When Deadpool was released many comic books fans noticed that three villains had been axed from the script altogether. But why? ComicBookMovie.com think they’ve got the answer to the question.
Apparently, Deadpool was originally supposed to feature Garrison Kane, Sluggo and Wire but Fox decided to cut them from the script when the movie began to start taking shape. Strange we know. However, in an interview with IGN, director Tim Miller and writers Rhett Reese and Paul Wernick cleared up our confusion and admitted that there was indeed method in the madness:
“They were Ajax’s sidekicks – they’re all good characters,” Miller explains. “[Deadpool creator] Rob Liefield is still crying because Garrison Kane’s not in the movie, and Wire had one of the single best jokes in the script ever; his death was pretty epic. But I felt like, honestly – and this is not pandering – I wanted some more women in the movie. And so I wanted to replace them with a female superhero, or supervillain in Gina [Carano]’s case.”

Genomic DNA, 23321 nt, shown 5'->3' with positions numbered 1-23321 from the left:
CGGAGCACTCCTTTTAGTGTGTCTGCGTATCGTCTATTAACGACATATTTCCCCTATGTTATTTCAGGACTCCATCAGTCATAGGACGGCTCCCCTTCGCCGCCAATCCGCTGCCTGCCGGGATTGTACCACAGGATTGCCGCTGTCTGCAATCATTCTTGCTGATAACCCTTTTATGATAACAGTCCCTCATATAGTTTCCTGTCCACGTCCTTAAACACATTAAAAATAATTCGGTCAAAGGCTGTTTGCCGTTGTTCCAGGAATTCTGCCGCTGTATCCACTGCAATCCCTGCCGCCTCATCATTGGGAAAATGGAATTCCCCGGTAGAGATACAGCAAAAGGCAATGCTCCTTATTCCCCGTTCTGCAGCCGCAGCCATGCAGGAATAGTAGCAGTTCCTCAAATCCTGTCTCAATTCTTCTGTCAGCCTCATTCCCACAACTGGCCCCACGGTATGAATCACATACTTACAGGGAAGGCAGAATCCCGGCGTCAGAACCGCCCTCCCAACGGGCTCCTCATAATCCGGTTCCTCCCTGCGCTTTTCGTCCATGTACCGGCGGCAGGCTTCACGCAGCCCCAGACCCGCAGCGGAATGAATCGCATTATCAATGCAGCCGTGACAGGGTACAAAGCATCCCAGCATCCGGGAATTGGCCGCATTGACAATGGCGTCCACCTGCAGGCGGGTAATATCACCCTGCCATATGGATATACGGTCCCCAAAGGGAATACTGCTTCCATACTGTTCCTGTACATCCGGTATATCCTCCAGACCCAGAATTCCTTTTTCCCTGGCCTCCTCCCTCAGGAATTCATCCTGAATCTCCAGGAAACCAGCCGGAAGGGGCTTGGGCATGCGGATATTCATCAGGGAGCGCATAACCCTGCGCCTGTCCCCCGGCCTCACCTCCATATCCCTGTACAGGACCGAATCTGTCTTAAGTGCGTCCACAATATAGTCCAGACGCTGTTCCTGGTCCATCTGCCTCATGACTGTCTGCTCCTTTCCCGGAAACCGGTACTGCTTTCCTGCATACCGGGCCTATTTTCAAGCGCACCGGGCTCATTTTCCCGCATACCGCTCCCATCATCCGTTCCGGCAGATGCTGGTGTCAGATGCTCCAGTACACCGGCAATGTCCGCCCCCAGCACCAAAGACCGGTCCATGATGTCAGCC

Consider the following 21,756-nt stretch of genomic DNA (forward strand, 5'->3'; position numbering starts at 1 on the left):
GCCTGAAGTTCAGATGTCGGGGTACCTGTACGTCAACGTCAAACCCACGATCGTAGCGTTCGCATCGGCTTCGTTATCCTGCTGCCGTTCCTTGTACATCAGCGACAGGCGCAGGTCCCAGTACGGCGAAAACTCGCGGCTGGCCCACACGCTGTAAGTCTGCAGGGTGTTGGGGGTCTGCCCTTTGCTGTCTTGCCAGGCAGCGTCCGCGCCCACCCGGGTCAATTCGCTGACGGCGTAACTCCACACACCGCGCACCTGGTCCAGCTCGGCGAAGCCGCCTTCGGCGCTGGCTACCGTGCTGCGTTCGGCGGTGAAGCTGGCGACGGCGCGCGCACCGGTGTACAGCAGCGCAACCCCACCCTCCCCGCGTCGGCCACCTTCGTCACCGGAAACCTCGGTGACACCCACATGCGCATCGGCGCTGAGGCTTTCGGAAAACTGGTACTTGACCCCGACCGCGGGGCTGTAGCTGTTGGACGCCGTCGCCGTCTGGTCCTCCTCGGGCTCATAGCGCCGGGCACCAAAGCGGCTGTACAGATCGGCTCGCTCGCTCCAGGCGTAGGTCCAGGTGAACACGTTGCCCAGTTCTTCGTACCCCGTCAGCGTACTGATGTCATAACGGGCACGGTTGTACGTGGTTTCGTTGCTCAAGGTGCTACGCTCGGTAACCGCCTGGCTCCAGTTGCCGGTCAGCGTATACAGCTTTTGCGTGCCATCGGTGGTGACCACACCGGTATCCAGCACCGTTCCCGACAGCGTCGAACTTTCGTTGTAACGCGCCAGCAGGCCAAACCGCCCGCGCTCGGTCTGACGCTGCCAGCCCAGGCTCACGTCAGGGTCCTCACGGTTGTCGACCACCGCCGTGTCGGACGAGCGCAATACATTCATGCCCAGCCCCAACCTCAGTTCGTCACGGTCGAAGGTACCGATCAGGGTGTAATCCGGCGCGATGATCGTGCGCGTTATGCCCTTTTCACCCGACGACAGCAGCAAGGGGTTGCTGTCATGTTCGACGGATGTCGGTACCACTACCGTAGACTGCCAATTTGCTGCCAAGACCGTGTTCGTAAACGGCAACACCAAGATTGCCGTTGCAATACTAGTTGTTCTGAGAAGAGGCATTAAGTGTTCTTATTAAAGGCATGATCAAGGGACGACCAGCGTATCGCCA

However, Wernick was a little bit more realistic (shall we say) in his reasoning behind cutting the characters, choosing to focus more on the financial side of things.
“They were Ajax’s muscle and we ultimately for budget reasons consolidated those three characters into the Angel Dust character. And I think a lot had to do with there’s some CG elements to those characters.”
Reese then added: “Garrison Kane has a bionic arm for instance, and that was going to be expensive. Wire shoots wires out of his extremities. We had a really cool scene where he was fighting Deadpool and Deadpool was cutting through the wires with his swords, but all expensive and all CG, and when it came time to make the movie we just had to make some hard, hard decisions.”
Sacrifices have to be made and this just happened to be one of them. There’s no denying that it would have been an absolutely brilliant scene but hey, here’s hoping that after the success of Deadpool the filmmakers will have an increased budget for the sequel so they won’t have to cut out such brilliant scenes.